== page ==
Are educational institutions required to provide personal care to students?
The Disability Standards for Education clearly identifies the role of educational providers in providing personal care to students. Within Section 7.2 it states1
- The education provider must take reasonable steps to ensure that the student is able to use support services used by the students of the institution in general on the same basis as a student without a disability, and without experiencing discrimination.
- If a specialised support service is necessary for the student to be able to participate in the activities for which he or she is enrolled, and is of a kind that is provided by the education provider, the provider must take reasonable steps to ensure that the student has access to the service (but may arrange for it to be provided by another person or agency).
- If a specialised support service is necessary for the student to be able to participate in the activities for which he or she is enrolled, and is of a kind that is not provided by the provider, the provider must take reasonable steps to facilitate the provision of the service to the student by another person or agency.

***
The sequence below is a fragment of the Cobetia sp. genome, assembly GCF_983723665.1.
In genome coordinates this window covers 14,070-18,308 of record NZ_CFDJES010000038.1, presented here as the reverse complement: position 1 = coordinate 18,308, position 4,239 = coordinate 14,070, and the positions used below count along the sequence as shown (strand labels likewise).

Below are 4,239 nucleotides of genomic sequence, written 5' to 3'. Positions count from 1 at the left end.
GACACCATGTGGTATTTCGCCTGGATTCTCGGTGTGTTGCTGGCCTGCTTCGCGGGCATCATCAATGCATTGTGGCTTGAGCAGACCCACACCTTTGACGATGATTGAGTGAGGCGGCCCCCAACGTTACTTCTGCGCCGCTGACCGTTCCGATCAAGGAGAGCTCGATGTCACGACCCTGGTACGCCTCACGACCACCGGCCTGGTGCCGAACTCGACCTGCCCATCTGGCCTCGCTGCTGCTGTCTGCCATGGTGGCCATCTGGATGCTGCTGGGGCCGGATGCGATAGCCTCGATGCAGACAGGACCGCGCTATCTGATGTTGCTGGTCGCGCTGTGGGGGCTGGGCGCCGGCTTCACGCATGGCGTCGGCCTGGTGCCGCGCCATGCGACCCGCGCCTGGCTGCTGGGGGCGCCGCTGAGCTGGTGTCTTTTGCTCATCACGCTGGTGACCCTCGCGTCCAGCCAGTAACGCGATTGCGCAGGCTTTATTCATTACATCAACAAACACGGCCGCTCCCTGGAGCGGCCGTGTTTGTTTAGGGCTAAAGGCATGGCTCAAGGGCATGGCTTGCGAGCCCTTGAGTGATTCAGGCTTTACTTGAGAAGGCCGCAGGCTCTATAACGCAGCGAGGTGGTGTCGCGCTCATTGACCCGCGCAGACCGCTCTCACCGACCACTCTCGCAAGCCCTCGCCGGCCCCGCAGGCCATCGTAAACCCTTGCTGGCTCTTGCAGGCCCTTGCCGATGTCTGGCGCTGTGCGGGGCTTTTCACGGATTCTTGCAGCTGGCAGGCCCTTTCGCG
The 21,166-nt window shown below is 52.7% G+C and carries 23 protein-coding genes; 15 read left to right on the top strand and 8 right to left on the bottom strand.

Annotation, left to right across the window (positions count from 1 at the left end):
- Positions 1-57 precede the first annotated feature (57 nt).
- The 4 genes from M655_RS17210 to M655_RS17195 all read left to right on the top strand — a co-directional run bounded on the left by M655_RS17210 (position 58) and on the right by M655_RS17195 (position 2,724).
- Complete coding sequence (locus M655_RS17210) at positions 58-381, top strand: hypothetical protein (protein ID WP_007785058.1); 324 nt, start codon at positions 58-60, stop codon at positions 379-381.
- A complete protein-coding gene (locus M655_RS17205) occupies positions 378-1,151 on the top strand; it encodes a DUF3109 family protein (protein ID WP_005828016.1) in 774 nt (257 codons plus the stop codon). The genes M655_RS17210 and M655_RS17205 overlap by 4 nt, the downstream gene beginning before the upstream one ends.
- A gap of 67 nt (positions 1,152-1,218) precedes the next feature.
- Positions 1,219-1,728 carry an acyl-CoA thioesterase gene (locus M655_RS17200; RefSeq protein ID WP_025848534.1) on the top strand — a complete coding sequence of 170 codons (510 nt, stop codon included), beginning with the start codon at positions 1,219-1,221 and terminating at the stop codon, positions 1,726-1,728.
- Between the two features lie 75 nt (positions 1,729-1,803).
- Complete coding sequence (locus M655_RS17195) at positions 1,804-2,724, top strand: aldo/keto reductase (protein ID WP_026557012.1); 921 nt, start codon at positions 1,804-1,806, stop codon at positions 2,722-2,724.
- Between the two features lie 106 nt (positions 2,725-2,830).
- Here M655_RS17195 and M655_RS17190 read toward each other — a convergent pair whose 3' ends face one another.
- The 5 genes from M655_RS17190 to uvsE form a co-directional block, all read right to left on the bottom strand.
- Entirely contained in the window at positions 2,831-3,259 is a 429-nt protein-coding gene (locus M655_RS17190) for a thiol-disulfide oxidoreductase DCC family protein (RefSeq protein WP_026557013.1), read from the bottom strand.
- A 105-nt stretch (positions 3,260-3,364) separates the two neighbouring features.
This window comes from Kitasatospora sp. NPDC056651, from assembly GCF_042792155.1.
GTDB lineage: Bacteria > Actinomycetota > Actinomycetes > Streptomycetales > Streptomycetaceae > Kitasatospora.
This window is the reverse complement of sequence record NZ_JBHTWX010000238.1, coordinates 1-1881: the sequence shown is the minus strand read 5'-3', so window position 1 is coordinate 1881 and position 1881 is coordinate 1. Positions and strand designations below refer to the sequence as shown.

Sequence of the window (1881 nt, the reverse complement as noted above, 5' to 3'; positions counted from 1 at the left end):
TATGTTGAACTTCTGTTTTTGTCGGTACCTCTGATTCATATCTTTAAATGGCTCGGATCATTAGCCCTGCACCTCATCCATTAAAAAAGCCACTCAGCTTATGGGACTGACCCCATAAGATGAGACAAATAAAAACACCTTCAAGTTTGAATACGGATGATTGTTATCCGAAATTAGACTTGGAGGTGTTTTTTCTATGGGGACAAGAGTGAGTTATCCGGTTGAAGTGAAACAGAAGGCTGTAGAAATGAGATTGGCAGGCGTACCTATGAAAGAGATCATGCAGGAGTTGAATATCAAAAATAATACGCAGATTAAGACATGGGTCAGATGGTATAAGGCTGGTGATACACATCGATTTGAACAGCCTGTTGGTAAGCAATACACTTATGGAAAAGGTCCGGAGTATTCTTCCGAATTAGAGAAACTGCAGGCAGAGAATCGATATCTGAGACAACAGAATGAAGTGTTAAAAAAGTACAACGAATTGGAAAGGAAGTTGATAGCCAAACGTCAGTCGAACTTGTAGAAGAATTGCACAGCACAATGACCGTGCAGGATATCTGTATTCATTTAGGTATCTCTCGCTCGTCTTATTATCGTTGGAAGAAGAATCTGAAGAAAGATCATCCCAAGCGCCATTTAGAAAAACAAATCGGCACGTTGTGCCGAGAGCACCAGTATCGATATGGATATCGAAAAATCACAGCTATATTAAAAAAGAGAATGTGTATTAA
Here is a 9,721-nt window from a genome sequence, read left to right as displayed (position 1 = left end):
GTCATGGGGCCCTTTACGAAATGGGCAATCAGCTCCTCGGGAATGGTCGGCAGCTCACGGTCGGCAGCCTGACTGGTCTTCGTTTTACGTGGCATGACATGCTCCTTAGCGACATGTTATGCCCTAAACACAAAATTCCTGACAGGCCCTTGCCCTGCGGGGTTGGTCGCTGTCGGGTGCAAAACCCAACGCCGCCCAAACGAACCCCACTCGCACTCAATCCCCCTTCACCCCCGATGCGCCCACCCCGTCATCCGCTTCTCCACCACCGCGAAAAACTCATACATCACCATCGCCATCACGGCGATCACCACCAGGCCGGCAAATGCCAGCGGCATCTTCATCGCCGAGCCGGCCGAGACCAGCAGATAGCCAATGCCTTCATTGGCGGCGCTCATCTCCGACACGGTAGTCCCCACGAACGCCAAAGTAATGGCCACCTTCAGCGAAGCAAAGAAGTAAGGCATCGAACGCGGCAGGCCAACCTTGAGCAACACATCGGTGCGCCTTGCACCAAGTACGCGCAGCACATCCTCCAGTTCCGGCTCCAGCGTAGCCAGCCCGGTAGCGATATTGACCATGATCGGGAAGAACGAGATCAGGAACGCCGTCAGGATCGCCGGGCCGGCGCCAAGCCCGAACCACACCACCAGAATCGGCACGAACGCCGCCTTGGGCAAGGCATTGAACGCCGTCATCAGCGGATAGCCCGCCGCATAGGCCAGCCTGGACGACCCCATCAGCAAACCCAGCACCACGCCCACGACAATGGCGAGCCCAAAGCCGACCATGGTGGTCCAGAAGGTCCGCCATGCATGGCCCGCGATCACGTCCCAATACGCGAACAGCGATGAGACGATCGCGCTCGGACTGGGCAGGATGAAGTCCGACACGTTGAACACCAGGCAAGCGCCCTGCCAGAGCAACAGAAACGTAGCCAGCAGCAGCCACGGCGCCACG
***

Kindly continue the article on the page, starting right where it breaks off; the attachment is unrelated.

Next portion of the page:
The Australian Human Rights Commission supports this by stating that post-secondary education providers do not have to provide personal care services for students; an education provider must provide non-discriminatory access to the education and other services they provide but are not obliged by the DDA to expand their services to students into areas such as this. 2
Therefore providers, unless specifically set up to provide such care, are not bound to provide the kind of care that would be required by the student in their everyday life. For example, if a student needs a carer for toileting, it is their responsibility to organise this as it is a matter of everyday care, not something specifically required to enable access to higher education.
However, the facilitation of access of the carer to accompany the student would be the post-secondary provider’s responsibility. Items such as an ID card and an access card for the carer might be appropriate. Adjustments to timetables/exams, for example, might be needed to enable the student to receive specialist care. Perhaps storage of special equipment needed by the student during their time at their institution and a private space to use it would also be required.
1 Commonwealth of Australia (2006). Disability Standards for Education 2005 plus Guidance Notes. Accessed on 19 November 2014. Retrieved from http://docs.education.gov.au/system/files/doc/other/disability_standards_for_education_2005_plus_guidance_notes.pdf
2 Australian Human Rights Commission 2007. Frequently asked questions: Education. Accessed on 19 November 2014. Retrieved from https://www.humanrights.gov.au/frequently-asked-questions-education#personal